2016 is upon us and if you haven’t made any resolutions for teaching English in Thailand, here are some ideas for you.

Commit to classroom improvement – During the first few weeks of 2016, complete an honest self-evaluation of your teaching at least once a day so as to identify teaching skills that need improvement. If possible, ask a respected peer to observe your class and share their thoughts with you. Narrow weaknesses down to two or three teaching skills and commit to researching ways to improve.

Utilize social media – Improve techniques and build professional awareness by paying attention to the experts through blogs, YouTube and Twitter. Scott Thornbury’s blog, “An A-Z of ELT” is fantastic; sign up for Adrian Underhill’s newsletters for improving pronunciation, or subscribe to EngVid’s YouTube channel for fun and interesting lesson plan ideas. Free sources are virtually endless and utilizing these usually results in a renewed interest in teaching.

Earn a certification – A wide variety of reasonably priced, advanced-level TESOL courses are readily available online (International House, for example). Choose a discipline you’re most interested in or one that addresses a weakness you want to improve. Ensure the certification is recognized internationally as this might be especially good for those looking for jobs abroad after they’re finished teaching English in Thailand.

Build bridges – If you’re teaching English in Thailand and enjoy great Thai-Western relations, consider yourself lucky. Cross-cultural relations in most staff rooms isn’t great but how much of that can be eased by small gestures and proactive positivity? Smile more, bring in some fruit or snacks to share, exceed dress codes, volunteer for a task that only Thai teachers usually do. Such efforts don’t go unnoticed. Kill colleagues with kindness for a while. If nothing changes, at least you tried.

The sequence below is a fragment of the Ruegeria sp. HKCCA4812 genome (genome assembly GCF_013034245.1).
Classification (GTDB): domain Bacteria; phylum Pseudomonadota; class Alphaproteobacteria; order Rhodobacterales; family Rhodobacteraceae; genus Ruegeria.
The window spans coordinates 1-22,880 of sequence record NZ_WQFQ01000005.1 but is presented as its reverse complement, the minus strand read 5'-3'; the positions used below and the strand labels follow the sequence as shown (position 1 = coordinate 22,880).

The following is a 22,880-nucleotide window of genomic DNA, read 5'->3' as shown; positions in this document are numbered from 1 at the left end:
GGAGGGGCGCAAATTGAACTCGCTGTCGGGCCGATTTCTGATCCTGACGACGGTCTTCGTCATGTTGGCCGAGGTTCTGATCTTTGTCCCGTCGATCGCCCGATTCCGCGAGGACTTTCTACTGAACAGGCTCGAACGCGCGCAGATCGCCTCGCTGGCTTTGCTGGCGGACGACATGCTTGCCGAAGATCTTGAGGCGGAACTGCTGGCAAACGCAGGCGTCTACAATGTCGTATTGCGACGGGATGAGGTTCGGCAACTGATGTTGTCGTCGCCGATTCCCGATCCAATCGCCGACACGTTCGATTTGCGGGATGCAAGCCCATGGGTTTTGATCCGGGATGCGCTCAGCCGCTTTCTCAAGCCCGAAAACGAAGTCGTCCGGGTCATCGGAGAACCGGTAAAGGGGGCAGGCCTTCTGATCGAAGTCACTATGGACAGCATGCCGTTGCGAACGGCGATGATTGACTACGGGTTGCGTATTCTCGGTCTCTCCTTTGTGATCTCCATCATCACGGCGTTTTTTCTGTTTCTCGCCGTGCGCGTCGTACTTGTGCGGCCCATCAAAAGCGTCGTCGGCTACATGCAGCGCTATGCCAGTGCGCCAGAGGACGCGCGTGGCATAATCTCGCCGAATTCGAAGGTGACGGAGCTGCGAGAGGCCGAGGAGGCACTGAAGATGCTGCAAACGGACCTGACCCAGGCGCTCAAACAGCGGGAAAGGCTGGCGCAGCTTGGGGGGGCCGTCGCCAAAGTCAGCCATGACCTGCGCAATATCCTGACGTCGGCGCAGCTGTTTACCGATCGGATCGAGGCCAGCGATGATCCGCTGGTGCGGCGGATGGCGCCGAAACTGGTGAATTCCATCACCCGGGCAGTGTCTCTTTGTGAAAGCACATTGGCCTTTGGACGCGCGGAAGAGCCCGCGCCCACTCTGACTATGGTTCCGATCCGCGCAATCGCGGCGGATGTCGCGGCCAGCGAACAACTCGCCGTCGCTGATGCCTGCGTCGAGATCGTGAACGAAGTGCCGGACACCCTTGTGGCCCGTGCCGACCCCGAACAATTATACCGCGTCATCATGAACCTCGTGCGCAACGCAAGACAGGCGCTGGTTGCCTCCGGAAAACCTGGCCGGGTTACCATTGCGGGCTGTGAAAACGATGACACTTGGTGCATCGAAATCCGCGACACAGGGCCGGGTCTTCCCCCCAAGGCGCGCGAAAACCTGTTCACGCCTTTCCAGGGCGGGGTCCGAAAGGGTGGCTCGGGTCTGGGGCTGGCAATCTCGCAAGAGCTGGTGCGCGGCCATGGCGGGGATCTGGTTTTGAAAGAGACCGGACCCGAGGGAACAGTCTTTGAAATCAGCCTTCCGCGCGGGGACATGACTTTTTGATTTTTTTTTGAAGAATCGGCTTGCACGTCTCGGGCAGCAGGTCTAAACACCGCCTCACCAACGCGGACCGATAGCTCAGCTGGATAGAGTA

Learn more Thai – The easiest way to build bridges is to learn more Thai. If you’re not an independent learner, find a few co-workers and sign up for 10 hours of class (I recommend Brainy House) or find a Thai friend and do some language exchange. Thai isn’t nearly as difficult as many think it is. Just learning the basics of reading can significantly improve your tones and build vocabulary. Even slight efforts to speak Thai go a long way with most Thai colleagues and show you’re making an effort.

This helps to make life outside the classroom more interesting too. Before you know it, you’re sat a red light trying to read a sign or you’re able to read items on a menu. And let’s face it, if you’re going to be teaching English in Thailand, you’d might as well be doing all you can to learn the language.

Embrace one Thai activity
In my experience, the foreigners who do more of this enjoy life outside the office more and therefore appreciate the opportunities that teaching English in Thailand presents. Try venturing out by signing up for a course in Thai cooking, batik art, meditation or something else that interests you. If you’re more of an introvert, try getting into Thai music or pick up a book on Thai history. Share these experiences with Thai co-workers, students, parents and friends, and rewards will present themselves.

Here’s to a happy, productive and meainngful 2016. Make the best of it.

If you’re teaching English in Thailand without a TEFL certification, or you’re simply interested in attending our course, discounts are available by mentioning this article. Please contact us: www.teflcampus.com/contact-tefl-campus.